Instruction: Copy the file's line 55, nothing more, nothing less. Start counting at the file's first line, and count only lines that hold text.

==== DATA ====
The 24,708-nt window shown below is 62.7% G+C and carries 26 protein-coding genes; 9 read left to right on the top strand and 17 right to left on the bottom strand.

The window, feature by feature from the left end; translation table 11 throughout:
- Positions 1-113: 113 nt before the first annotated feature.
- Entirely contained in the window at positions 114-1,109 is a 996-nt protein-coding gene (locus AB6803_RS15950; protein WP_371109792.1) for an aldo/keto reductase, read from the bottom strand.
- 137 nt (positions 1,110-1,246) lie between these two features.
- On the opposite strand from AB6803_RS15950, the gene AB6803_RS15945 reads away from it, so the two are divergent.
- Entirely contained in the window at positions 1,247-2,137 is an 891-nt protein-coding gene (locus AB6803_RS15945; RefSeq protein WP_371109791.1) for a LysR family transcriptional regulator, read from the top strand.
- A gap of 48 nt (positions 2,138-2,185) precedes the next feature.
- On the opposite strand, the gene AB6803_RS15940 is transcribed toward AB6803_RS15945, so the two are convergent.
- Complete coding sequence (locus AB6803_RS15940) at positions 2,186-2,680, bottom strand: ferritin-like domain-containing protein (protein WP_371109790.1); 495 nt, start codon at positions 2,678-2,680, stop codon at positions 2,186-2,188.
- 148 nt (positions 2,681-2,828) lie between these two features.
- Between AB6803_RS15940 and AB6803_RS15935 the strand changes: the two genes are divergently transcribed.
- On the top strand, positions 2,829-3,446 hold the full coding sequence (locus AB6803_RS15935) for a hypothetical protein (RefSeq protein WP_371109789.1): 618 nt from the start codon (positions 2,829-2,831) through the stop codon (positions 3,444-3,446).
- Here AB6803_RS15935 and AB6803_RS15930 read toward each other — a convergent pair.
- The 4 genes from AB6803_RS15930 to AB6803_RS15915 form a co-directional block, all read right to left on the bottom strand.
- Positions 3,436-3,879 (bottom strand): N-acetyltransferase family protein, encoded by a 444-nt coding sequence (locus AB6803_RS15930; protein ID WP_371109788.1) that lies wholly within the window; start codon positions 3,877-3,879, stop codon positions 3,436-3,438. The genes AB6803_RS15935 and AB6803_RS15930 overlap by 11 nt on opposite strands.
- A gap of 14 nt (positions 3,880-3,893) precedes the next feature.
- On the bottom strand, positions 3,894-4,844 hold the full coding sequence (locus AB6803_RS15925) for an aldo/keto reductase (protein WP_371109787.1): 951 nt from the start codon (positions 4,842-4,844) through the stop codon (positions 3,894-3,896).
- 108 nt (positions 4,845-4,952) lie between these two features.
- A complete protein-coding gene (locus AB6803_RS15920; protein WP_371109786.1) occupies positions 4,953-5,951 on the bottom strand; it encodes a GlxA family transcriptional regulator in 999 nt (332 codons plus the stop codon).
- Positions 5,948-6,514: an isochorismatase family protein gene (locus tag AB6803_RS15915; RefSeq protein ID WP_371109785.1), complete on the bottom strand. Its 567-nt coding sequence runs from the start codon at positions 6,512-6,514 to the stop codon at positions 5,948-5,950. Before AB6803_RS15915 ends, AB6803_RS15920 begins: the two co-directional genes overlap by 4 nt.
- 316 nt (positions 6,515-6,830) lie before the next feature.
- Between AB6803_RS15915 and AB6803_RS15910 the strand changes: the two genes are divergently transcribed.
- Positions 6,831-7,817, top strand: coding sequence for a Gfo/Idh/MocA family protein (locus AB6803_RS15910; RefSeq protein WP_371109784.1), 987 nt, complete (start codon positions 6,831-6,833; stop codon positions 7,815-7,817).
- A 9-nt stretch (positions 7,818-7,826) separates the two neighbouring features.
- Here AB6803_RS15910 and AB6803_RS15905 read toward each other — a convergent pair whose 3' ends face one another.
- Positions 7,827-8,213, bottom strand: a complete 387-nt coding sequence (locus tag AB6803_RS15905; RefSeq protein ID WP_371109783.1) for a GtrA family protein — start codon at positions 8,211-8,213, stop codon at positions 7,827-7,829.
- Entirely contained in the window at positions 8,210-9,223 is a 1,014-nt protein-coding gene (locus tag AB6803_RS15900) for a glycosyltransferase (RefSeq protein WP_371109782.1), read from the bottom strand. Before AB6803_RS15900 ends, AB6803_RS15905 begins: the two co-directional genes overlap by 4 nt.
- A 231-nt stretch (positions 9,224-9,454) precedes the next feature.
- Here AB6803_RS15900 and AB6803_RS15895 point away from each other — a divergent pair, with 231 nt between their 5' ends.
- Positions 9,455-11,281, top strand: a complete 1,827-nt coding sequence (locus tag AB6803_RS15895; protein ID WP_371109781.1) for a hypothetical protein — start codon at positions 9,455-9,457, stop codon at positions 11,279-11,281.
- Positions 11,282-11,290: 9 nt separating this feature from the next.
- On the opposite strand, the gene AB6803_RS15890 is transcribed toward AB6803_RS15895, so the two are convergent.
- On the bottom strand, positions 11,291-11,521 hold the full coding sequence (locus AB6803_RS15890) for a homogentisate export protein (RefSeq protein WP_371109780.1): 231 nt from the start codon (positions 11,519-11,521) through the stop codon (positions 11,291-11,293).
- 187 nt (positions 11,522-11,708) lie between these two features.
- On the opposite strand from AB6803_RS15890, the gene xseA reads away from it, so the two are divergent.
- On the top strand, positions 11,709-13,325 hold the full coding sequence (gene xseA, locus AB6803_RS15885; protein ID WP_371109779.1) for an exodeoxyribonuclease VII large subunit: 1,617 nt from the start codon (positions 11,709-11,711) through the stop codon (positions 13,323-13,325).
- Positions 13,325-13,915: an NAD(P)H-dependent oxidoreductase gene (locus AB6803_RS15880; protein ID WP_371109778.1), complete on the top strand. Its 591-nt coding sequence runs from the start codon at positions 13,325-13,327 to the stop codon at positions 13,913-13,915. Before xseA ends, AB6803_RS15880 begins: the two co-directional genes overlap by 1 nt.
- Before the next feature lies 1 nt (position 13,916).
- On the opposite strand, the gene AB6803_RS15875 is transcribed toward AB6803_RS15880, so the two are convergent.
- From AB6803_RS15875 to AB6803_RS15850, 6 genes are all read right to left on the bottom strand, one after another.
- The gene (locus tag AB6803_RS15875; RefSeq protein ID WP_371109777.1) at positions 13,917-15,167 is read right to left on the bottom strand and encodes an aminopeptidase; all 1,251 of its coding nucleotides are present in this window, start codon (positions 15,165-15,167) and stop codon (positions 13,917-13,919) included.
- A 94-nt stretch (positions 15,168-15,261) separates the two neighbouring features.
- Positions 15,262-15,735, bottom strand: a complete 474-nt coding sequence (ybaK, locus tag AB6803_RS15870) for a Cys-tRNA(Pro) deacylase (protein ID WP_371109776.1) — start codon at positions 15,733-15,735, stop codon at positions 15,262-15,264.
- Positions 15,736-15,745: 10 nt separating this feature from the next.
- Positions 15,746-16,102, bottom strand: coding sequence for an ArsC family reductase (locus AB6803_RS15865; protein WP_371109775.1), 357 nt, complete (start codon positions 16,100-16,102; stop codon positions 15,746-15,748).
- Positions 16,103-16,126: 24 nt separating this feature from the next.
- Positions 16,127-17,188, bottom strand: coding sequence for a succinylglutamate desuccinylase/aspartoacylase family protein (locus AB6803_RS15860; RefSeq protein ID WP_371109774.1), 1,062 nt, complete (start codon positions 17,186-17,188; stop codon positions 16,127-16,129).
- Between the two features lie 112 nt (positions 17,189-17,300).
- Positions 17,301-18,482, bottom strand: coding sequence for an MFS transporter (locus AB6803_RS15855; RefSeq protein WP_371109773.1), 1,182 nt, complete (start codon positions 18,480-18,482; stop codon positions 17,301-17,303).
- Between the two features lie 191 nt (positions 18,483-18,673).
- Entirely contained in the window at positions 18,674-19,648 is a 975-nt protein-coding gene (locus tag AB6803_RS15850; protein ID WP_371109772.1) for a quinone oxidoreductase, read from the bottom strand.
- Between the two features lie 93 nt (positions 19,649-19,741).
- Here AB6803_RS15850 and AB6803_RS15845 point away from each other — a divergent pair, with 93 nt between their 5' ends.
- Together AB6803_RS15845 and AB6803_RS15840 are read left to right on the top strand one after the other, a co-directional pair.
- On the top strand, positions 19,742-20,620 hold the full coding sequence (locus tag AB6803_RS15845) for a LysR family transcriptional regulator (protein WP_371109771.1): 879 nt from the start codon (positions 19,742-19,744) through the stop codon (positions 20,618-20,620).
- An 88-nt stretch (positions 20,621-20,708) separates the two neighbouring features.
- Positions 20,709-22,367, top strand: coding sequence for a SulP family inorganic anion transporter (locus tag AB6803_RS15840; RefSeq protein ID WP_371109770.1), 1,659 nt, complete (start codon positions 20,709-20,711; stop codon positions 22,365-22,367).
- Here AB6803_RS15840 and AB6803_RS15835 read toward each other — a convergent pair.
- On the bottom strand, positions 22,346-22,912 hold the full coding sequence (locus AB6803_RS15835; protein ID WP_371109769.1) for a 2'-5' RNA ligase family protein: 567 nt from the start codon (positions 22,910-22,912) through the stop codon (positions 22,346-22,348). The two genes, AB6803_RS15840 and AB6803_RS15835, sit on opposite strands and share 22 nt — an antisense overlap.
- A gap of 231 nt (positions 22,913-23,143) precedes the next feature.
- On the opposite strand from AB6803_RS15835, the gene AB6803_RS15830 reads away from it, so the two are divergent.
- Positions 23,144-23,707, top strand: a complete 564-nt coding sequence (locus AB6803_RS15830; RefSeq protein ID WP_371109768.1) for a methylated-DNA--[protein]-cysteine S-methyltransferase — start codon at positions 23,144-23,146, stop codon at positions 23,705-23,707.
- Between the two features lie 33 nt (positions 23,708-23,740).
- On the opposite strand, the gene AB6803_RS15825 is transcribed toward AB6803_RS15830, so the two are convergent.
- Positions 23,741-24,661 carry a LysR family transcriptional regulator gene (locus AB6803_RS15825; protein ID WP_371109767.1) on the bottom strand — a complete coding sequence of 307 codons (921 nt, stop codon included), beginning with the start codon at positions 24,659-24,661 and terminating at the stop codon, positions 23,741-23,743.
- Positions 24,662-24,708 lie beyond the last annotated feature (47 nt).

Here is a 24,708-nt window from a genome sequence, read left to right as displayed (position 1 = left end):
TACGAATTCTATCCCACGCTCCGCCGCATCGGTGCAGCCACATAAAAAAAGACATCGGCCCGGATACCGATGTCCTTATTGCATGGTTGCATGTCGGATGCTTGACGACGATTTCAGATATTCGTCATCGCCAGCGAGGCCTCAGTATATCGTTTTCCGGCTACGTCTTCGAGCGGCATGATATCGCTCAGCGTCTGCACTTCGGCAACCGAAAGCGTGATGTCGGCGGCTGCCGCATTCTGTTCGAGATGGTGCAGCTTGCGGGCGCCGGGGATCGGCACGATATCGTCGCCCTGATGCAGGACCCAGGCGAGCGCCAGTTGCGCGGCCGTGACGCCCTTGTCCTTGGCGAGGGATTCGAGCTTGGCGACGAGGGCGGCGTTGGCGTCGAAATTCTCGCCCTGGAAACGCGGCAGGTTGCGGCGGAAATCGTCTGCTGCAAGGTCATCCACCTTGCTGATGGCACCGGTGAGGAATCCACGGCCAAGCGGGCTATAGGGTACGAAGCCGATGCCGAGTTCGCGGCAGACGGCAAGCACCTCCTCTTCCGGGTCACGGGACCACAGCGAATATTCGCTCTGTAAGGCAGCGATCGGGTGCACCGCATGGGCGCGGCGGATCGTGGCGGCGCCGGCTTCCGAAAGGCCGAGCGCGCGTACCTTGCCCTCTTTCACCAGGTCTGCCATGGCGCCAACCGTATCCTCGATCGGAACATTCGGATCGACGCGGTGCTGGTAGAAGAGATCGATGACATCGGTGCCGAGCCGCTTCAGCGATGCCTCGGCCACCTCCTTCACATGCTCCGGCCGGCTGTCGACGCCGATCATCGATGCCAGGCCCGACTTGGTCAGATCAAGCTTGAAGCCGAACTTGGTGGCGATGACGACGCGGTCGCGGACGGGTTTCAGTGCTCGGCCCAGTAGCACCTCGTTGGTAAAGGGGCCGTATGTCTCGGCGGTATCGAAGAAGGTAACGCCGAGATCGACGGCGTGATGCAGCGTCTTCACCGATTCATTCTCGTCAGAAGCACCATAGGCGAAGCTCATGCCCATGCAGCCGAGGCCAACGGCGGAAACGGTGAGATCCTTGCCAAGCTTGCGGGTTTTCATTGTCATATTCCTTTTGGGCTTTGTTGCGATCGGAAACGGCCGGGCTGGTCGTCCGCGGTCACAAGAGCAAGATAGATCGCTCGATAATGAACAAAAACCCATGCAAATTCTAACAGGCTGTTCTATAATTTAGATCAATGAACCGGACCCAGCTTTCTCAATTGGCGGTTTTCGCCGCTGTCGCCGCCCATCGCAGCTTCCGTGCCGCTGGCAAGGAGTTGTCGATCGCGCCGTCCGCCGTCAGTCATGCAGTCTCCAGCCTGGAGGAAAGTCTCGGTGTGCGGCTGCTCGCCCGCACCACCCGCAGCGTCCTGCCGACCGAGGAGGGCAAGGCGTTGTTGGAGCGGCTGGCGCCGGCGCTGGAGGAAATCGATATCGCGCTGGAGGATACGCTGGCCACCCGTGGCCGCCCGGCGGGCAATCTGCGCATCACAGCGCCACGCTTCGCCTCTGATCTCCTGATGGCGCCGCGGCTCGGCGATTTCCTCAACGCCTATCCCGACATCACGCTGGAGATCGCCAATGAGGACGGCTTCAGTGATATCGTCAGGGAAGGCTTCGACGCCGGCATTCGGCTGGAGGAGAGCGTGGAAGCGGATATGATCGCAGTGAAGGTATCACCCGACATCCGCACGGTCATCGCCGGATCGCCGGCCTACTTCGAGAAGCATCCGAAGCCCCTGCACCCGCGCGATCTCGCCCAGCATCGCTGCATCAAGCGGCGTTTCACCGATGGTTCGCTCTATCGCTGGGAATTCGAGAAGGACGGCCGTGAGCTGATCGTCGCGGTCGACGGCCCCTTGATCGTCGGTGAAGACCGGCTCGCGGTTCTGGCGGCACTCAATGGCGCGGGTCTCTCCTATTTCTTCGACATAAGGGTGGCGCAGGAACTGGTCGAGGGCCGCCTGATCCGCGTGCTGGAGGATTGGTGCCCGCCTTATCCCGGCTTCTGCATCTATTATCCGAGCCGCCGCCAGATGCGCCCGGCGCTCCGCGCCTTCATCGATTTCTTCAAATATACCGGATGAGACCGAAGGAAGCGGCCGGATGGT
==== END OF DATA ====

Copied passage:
- Together AB6803_RS15845 and AB6803_RS15840 are read left to right on the top strand one after the other, a co-directional pair.